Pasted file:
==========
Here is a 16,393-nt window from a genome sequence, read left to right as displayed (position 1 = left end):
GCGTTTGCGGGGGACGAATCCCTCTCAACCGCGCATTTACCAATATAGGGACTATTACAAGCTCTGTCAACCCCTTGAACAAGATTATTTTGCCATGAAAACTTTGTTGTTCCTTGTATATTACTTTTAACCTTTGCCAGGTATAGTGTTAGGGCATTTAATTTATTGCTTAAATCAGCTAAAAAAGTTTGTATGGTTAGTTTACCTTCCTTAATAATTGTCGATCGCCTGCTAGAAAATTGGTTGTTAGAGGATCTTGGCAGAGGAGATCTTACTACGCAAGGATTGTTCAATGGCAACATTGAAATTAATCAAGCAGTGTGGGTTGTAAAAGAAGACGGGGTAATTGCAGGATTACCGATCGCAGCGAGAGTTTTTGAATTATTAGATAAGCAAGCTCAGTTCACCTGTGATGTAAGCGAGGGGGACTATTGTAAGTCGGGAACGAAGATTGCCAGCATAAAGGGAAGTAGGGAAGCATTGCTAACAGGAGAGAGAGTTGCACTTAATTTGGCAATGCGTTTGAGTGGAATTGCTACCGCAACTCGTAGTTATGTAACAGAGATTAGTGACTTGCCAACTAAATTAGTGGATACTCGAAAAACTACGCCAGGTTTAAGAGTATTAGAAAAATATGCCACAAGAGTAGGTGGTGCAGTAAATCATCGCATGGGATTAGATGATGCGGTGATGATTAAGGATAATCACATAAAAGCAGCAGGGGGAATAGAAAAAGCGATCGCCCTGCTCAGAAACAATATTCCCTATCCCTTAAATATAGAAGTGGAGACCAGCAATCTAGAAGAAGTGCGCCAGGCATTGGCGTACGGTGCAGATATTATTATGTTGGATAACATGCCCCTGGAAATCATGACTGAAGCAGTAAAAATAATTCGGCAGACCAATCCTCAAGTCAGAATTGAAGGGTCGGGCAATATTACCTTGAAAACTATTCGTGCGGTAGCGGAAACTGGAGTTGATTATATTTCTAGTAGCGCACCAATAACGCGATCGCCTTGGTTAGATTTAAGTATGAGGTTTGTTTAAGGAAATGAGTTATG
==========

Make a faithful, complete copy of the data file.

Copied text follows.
Here is a 16,393-nt window from a genome sequence, read left to right as displayed (position 1 = left end):
GCGTTTGCGGGGGACGAATCCCTCTCAACCGCGCATTTACCAATATAGGGACTATTACAAGCTCTGTCAACCCCTTGAACAAGATTATTTTGCCATGAAAACTTTGTTGTTCCTTGTATATTACTTTTAACCTTTGCCAGGTATAGTGTTAGGGCATTTAATTTATTGCTTAAATCAGCTAAAAAAGTTTGTATGGTTAGTTTACCTTCCTTAATAATTGTCGATCGCCTGCTAGAAAATTGGTTGTTAGAGGATCTTGGCAGAGGAGATCTTACTACGCAAGGATTGTTCAATGGCAACATTGAAATTAATCAAGCAGTGTGGGTTGTAAAAGAAGACGGGGTAATTGCAGGATTACCGATCGCAGCGAGAGTTTTTGAATTATTAGATAAGCAAGCTCAGTTCACCTGTGATGTAAGCGAGGGGGACTATTGTAAGTCGGGAACGAAGATTGCCAGCATAAAGGGAAGTAGGGAAGCATTGCTAACAGGAGAGAGAGTTGCACTTAATTTGGCAATGCGTTTGAGTGGAATTGCTACCGCAACTCGTAGTTATGTAACAGAGATTAGTGACTTGCCAACTAAATTAGTGGATACTCGAAAAACTACGCCAGGTTTAAGAGTATTAGAAAAATATGCCACAAGAGTAGGTGGTGCAGTAAATCATCGCATGGGATTAGATGATGCGGTGATGATTAAGGATAATCACATAAAAGCAGCAGGGGGAATAGAAAAAGCGATCGCCCTGCTCAGAAACAATATTCCCTATCCCTTAAATATAGAAGTGGAGACCAGCAATCTAGAAGAAGTGCGCCAGGCATTGGCGTACGGTGCAGATATTATTATGTTGGATAACATGCCCCTGGAAATCATGACTGAAGCAGTAAAAATAATTCGGCAGACCAATCCTCAAGTCAGAATTGAAGGGTCGGGCAATATTACCTTGAAAACTATTCGTGCGGTAGCGGAAACTGGAGTTGATTATATTTCTAGTAGCGCACCAATAACGCGATCGCCTTGGTTAGATTTAAGTATGAGGTTTGTTTAAGGAAATGAGTTATG